This was read at the tail-end of my brief Dan Brown phase (let he who has never enjoyed an airport-bookstore novel cast the first stone), and by this point I was getting a little tired of Brown's storytelling formula. And by "formula", I really mean "formula". Here it is:How To Make A Guaranteed Bestseller in Fifteen Minutes or Less-1 intelligent, bookishly handsome man who in no way is supposed to be Dan Brown of course not why do you ask-1 really intelligent, preferably foreign woman who has an IQ of like a billion but the important thing is she is hot and has very low standards as far as men go (see protagonist)-5 exotic locations, more if you prefer-25 full pages of technical/historical/whatever background information that serves only to show the audience how goddamn smart the author is-3 conspiracy theories found after 5-minute Google search-8 death-defying situations and improbable escapes-1 villain of cartoon-level evilness-3 OMG SO SCANDOLOUS revelations that will ROCK THE FUCKING WORLDBlend until well combined (or not so well combined, whatever) bake at 350 degrees until it can be adapted for the screen in five minutes or less, serve hot to adoring public on plates made of $100 bills.Huda Yahya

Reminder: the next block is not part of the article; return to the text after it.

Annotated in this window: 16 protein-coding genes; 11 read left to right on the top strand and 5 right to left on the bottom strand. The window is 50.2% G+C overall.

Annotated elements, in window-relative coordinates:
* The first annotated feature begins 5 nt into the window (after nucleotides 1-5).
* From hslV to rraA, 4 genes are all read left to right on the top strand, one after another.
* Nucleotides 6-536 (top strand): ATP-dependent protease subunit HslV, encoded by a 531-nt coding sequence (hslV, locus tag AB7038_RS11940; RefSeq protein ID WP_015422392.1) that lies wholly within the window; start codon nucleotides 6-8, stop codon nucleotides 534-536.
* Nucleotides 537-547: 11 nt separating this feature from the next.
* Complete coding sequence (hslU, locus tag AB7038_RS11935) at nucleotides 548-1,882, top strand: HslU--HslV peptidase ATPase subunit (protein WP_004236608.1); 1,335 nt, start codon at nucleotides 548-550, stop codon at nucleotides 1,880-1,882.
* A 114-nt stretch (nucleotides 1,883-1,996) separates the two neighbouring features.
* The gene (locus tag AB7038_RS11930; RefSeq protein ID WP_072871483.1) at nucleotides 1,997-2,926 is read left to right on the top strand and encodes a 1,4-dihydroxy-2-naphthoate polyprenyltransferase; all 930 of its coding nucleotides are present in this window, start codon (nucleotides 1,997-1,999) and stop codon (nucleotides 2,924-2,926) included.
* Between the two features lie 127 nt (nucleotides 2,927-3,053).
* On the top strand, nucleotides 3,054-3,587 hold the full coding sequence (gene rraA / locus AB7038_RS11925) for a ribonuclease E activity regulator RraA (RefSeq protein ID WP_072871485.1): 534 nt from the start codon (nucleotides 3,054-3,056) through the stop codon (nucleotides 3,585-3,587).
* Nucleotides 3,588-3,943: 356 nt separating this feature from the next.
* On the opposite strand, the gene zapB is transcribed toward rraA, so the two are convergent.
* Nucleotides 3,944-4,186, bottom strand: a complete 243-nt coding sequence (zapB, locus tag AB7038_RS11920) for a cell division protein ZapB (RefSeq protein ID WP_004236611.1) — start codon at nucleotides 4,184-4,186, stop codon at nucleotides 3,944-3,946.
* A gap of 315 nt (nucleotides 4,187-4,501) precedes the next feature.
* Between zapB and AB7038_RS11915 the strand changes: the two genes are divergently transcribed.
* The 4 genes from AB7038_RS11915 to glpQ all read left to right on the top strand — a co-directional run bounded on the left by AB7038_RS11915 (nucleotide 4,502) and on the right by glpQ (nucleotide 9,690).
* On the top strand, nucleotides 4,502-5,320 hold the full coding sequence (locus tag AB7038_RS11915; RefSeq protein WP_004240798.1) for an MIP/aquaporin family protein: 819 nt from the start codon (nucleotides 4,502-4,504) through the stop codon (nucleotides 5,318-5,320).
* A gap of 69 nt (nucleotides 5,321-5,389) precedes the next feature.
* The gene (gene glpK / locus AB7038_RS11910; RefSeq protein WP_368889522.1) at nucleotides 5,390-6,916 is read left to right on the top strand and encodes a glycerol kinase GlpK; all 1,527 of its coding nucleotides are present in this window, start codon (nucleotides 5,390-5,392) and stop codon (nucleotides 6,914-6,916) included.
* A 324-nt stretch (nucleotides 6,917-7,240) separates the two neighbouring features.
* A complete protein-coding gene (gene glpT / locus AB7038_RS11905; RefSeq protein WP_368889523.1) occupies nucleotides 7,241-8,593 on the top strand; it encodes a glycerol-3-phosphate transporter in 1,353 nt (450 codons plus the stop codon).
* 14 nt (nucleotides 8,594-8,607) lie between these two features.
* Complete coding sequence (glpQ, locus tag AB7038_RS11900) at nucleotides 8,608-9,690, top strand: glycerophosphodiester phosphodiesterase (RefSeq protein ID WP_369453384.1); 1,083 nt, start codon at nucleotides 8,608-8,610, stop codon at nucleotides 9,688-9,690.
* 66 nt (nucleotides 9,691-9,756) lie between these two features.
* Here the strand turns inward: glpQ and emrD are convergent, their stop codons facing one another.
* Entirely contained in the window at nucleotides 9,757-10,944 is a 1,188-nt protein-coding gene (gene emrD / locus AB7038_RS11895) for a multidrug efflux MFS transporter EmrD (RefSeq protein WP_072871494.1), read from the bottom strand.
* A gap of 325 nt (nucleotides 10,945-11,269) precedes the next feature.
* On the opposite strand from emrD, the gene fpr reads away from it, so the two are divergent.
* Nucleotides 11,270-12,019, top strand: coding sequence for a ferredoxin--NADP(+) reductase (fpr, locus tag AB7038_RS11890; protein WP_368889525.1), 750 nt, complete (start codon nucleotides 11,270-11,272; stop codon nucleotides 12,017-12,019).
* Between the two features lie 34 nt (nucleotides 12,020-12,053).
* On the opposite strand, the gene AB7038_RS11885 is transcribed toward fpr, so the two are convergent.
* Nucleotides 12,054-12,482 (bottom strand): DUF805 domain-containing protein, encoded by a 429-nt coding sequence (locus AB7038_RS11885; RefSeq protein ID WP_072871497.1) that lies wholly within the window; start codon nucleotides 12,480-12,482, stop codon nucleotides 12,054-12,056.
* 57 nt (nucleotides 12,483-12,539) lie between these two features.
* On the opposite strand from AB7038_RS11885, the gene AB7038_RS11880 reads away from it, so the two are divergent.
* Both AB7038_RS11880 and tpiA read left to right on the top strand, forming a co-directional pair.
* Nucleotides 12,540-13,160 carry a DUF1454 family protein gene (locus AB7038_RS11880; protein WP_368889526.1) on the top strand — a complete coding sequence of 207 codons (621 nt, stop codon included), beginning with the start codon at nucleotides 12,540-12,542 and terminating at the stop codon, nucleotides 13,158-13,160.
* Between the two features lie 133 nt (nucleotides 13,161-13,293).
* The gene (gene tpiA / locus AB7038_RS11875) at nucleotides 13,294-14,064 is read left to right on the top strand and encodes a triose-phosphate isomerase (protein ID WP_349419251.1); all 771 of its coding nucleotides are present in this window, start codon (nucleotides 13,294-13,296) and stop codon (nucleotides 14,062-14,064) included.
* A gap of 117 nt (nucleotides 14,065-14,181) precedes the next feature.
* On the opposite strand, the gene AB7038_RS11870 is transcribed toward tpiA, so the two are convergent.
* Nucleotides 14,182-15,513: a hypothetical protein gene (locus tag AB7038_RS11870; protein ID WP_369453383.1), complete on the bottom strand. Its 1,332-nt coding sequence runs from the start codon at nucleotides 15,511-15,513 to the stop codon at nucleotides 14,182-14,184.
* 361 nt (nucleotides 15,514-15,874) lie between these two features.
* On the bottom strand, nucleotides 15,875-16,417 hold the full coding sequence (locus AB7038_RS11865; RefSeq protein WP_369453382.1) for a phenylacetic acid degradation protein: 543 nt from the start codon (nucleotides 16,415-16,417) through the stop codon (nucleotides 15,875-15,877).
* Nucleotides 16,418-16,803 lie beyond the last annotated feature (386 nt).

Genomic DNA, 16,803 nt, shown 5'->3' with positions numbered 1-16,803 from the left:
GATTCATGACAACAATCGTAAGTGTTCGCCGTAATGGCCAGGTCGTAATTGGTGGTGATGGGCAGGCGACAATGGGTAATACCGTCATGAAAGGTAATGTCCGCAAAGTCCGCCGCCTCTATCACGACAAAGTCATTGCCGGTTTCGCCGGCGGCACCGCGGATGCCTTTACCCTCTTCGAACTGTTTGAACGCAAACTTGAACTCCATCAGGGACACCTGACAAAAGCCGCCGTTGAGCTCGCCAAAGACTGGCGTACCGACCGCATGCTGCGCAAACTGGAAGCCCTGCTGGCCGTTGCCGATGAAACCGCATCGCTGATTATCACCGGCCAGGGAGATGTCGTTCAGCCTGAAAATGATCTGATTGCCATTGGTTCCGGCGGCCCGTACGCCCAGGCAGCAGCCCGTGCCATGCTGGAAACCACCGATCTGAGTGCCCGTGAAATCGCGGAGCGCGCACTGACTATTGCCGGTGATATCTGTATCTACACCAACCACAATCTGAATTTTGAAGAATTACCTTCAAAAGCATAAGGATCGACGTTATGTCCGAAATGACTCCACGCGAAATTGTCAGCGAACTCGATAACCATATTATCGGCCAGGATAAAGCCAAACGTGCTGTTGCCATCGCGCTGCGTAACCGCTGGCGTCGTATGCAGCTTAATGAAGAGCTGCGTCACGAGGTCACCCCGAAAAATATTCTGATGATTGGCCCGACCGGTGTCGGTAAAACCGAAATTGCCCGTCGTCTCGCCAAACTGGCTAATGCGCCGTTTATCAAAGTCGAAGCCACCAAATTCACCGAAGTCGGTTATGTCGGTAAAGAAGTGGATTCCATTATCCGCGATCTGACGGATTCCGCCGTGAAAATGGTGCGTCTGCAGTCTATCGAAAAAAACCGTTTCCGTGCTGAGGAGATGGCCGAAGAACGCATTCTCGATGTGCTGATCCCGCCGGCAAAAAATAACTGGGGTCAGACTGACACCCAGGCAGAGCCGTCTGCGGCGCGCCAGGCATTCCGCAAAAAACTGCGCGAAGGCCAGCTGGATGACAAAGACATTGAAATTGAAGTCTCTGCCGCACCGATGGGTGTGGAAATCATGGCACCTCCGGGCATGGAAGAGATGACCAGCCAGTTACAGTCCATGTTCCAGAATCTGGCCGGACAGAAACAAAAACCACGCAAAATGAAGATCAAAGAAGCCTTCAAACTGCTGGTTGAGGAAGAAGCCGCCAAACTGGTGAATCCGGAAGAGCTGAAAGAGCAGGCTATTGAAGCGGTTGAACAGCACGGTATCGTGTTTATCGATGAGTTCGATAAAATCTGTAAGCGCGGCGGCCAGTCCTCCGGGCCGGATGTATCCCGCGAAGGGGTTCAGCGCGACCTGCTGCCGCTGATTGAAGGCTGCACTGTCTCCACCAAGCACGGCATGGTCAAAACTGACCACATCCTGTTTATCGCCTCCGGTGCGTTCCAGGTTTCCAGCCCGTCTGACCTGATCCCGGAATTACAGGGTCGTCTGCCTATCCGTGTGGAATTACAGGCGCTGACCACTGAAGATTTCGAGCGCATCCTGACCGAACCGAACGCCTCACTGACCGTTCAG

يبهرني دان براون كل مرة بغزارة معلوماته وثقافته الشاملة في مجالات عديدةوكل مرة يختار براون موضوعا لرواية من رواياته تجده قد تجهز جيدا ودرس وبحثواستطاع عرض هذه المعلومات القيمة بطريقة لا تسبب مللا ولا تنقص من تشويق روايتهبل بالعكستؤدي لإثرائها وتميزها عن أي رواية تشويق أخرىوهذه المرة يبحر بي براون في عالمي المفضلفدائما المجال العلمي يثير فضولي ومتعتي ورغبتي الدائمة في المعرفةومجال الفضاء يستهويني من أمد بعيدأحب ناسا واكتشافاتها وطاقمها ودوما أتذكر العظيم كارل سيجن الذي كان أول من علمني أن العلم أكثر متعة بكثير من أي فانتازيا خيالية في كتاب حكاياتلذا استمتعت بكل ما كان يتعلق بالنيازك والحفريات ومركبات الفضاءوهذا الخيال العلمي المتشبث بالواقعوهذه القدرة العجيبة لدى براون على التلاعب بنا كقراء مرة بعد مرةأحببت راتشيل ولم أشعر بالخيبة كما توقعت لأن روبرت شخصيتي الخيالية الجميلة الطيبة لن يصحبني معه هذه المرة في محاولته لحل الألغازصحيح أن هناك شيء كبير مفقود بغيابهإلا ان براون نجح في دمج عنصرا الخيال والتشويق وقدم لنا مرة اخرى رواية محفزة للخيال مليئة بالمعلومات المبهرةملحوظةألا تشعر أن دان براون احيانا يصنع رواياته وكأنه سيناريو لفيلم سينمائي؟لأنني في هذه الرواية بالذات لم انفك أشعر بذلك وبقوة#هامشلا لم اجد ما يساوي متعتي بشيفرة دافنتشي بعدولكن عندي أمل:)Eniko